Fresno County clears the way for new Reedley health center

Board of supervisors approves $14 million for new Family HealthCare Network facilities in Reedley and Selma as part of a larger bond from the California Municipal Finance Authority

Reedley’s Family HealthCare Network road sign located on E. Manning Ave. (Kenny Goodman)
Serena Bettis
Published July 6, 2023  • 
12:00 pm

FRESNO COUNTY – Reedley and Selma residents will have access to new medical facilities from the Family HealthCare Network beginning in late 2023 thanks to a recent bond approval. 

The Fresno County Board of Supervisors approved the California Municipal Finance Authority’s issuance of tax-exempt bonds to the Family HealthCare Network (FHCN) during its regular meeting June 20. This clears the way for the health care network to obtain financing for new facilities in Reedley and Selma. 

“We are thankful for the approval, but it is only another step in the process,” Kerry Hydash, FHCN president and CEO, said. “The county approval provides FHCN access to tax-exempt interest rates from lenders, but it does not provide the financing or any guarantees for the debt.”

FHCN plans to build two health centers in Fresno County, each approximately 15,000 square feet, that will accommodate roughly 24 medical exam rooms and 10 dental rooms. The Reedley facility, which will be the city’s second FHCN center, will be at the northeast corner of Frankwood Avenue and South Avenue, and the Selma facility, which is meant to replace the city’s existing center, will be located at 1806-1828 Whitson St.

Hydash said construction for the Selma facility, which will be more modern and have expanded services, is already underway and is expected to be completed in December 2023. FHCN plans to finish the Reedley facility by mid-2024.

In order to fund projects across its coverage area, FHCN has received tax-exempt bonds from the California Municipal Finance Authority (CMFA) in a principal amount not to exceed $40 million. FHCN plans to use approximately $20 million for projects in Tulare County and the other half for projects in Fresno and Kings counties — approximately $7 million each for the Reedley and Selma facilities and a similar third facility in Hanford.

“Our consideration for a private placement debt issuance began due to the large number of construction and renovation projects currently underway by FHCN,” Hydash said. “Discussions with a placement agent started in late 2022 in lieu of doing multiple individual bank loans for these projects.”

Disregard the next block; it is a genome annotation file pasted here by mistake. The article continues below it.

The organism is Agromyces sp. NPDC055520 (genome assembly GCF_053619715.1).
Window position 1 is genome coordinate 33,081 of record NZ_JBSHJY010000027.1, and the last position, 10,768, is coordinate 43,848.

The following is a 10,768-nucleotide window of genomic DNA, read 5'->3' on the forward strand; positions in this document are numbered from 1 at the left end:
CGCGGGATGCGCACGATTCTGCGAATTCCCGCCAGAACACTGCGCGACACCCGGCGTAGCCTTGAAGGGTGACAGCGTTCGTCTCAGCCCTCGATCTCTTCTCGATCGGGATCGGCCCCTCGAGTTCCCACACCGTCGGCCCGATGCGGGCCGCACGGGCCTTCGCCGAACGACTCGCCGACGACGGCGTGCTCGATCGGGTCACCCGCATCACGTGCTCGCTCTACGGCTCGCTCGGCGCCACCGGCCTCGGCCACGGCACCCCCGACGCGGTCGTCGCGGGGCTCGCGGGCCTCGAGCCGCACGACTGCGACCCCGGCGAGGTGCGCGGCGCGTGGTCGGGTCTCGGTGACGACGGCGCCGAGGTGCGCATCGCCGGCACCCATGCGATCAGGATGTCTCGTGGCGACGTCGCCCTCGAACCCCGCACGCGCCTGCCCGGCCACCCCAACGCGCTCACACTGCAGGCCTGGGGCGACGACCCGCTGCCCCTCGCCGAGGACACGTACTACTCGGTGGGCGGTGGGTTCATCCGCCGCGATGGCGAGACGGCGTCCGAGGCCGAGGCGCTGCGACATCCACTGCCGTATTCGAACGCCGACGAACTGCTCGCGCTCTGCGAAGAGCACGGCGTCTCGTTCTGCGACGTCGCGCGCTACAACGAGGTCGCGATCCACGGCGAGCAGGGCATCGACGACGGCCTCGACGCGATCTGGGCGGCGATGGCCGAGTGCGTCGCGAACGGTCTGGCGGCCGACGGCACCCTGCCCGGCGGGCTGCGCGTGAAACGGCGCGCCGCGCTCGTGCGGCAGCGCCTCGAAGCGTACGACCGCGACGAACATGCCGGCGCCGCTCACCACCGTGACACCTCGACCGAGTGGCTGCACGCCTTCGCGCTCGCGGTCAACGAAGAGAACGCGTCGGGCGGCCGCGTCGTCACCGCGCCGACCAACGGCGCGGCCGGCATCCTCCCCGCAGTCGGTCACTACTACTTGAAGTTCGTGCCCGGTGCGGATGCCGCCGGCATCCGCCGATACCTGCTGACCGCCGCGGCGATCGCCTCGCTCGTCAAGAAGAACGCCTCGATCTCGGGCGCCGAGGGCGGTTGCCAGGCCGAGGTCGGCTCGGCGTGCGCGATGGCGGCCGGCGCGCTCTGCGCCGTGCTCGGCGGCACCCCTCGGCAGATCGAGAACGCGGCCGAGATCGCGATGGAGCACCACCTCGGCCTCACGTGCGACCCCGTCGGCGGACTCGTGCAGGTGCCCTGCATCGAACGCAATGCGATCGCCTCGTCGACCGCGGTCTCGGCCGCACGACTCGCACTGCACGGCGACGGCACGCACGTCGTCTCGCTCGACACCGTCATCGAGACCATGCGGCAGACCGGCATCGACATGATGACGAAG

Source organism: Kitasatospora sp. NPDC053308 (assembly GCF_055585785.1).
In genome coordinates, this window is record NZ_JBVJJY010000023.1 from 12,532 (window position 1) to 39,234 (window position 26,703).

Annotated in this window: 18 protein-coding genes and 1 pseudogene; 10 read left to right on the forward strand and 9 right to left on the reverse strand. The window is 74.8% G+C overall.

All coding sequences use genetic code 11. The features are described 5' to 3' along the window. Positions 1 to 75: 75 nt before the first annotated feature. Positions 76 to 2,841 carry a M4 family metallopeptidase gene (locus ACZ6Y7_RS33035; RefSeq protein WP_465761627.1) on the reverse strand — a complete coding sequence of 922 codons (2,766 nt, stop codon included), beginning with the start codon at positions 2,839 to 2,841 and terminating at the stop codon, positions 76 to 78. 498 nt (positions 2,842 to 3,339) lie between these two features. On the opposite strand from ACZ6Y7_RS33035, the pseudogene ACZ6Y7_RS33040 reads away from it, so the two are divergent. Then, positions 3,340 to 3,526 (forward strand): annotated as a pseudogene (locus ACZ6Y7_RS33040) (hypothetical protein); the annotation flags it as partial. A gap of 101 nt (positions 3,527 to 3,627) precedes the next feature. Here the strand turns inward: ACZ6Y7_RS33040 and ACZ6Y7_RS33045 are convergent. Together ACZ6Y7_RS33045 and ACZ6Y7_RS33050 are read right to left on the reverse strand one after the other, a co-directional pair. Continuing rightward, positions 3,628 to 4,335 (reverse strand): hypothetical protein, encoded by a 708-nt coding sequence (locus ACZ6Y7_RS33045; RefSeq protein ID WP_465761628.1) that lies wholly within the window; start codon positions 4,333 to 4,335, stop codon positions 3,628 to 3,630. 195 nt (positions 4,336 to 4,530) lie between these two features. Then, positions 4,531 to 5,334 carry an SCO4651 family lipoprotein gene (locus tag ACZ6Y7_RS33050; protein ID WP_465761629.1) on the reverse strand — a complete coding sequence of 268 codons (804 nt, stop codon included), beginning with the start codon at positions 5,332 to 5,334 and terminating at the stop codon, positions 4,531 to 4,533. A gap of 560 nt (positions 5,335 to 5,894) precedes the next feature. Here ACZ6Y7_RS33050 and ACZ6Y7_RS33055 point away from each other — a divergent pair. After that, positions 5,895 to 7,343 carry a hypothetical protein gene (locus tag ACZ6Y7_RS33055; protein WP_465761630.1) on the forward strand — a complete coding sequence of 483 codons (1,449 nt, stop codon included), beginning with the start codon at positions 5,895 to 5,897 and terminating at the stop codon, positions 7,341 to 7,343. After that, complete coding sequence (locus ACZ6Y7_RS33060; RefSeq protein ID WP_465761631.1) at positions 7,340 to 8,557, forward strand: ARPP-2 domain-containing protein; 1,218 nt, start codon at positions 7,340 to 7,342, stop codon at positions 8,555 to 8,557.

Pursuant with federal tax laws, an elected body with jurisdiction over the area in which the financed projects are located must approve the bond issuance before it can actually happen. The Fresno County Board of Supervisors’ only role in the bond process was to hold a public hearing on the issuance and pass a resolution of approval; the county itself has no other stake in the bond. At the board of supervisors’ June 20 meeting, there were no comments from the board or the public on the bond issuance and the resolution passed unanimously.

“The debt to be issued by CMFA will be the sole responsibility of the borrower and the County of Fresno will have no financial or legal obligation or responsibility in regard to the repayment of the debt,” Greg Reinke, the assistant county administrative officer for Fresno County, said.

The bond issuance was also approved by the Tulare County Board of Supervisors at the beginning of June and by the Hanford City Council mid-May. 

The FHCN operates health centers across Fresno, Tulare and Kings counties with the purpose of providing comprehensive medical care to anyone in need. The network is made up of Federally Qualified Health Centers that receive grant funding from the Health Resources and Services Administration (HRSA), which is a federal agency housed under the U.S. Department of Health and Human Services. 

Qualified health centers and other HRSA programs are geared toward underserved populations and “provide equitable health care to people who are geographically isolated and economically or medically vulnerable,” according to the HRSA website. FHCN centers provide services to patients regardless of one’s ability to pay and offer sliding fee scales for patients who do not qualify for public benefits like Medicaid and Medicare.

Serena Bettis
General Assignment Reporter